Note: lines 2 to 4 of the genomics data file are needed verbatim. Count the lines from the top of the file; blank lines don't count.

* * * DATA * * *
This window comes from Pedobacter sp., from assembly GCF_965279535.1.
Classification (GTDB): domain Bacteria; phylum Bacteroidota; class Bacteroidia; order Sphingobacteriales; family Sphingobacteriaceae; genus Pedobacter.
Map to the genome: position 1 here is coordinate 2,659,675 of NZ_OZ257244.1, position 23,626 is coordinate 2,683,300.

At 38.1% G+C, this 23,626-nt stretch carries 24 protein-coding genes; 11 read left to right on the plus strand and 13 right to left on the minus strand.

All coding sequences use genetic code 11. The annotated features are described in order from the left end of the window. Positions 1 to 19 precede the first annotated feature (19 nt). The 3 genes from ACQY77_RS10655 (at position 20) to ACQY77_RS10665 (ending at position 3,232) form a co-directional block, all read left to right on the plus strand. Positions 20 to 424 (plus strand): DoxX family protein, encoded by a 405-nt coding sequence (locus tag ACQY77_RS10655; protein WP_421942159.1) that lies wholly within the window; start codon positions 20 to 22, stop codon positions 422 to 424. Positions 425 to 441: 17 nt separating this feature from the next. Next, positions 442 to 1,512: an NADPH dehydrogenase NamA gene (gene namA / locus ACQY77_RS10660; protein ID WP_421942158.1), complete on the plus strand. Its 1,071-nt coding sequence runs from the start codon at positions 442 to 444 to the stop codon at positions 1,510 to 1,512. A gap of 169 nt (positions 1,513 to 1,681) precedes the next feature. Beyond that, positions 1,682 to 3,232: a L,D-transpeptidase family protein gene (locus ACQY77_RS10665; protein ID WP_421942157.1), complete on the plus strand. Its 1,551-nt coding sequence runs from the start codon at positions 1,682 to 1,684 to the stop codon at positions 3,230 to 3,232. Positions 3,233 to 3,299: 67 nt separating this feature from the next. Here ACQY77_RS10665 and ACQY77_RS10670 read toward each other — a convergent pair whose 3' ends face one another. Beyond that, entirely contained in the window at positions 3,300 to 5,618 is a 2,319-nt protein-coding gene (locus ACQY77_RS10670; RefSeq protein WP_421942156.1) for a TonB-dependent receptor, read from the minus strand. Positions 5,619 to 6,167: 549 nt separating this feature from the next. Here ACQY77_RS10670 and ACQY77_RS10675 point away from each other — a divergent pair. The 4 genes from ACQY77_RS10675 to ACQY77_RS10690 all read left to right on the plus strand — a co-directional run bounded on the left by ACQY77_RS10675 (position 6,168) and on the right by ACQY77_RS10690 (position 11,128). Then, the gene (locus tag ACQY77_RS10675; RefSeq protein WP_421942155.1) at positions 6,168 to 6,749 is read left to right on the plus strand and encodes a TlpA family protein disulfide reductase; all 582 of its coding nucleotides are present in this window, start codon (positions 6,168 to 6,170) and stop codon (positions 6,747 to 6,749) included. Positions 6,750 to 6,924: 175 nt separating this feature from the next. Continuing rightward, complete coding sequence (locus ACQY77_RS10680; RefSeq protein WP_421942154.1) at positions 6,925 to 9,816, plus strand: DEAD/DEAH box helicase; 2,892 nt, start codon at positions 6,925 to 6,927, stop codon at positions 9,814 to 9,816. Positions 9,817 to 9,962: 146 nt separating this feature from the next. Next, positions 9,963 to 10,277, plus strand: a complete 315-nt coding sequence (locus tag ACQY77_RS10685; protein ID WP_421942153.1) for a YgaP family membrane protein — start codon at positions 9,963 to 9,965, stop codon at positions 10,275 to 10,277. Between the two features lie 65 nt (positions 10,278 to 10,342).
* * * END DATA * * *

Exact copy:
Classification (GTDB): domain Bacteria; phylum Bacteroidota; class Bacteroidia; order Sphingobacteriales; family Sphingobacteriaceae; genus Pedobacter.
Map to the genome: position 1 here is coordinate 2,659,675 of NZ_OZ257244.1, position 23,626 is coordinate 2,683,300.

At 38.1% G+C, this 23,626-nt stretch carries 24 protein-coding genes; 11 read left to right on the plus strand and 13 right to left on the minus strand.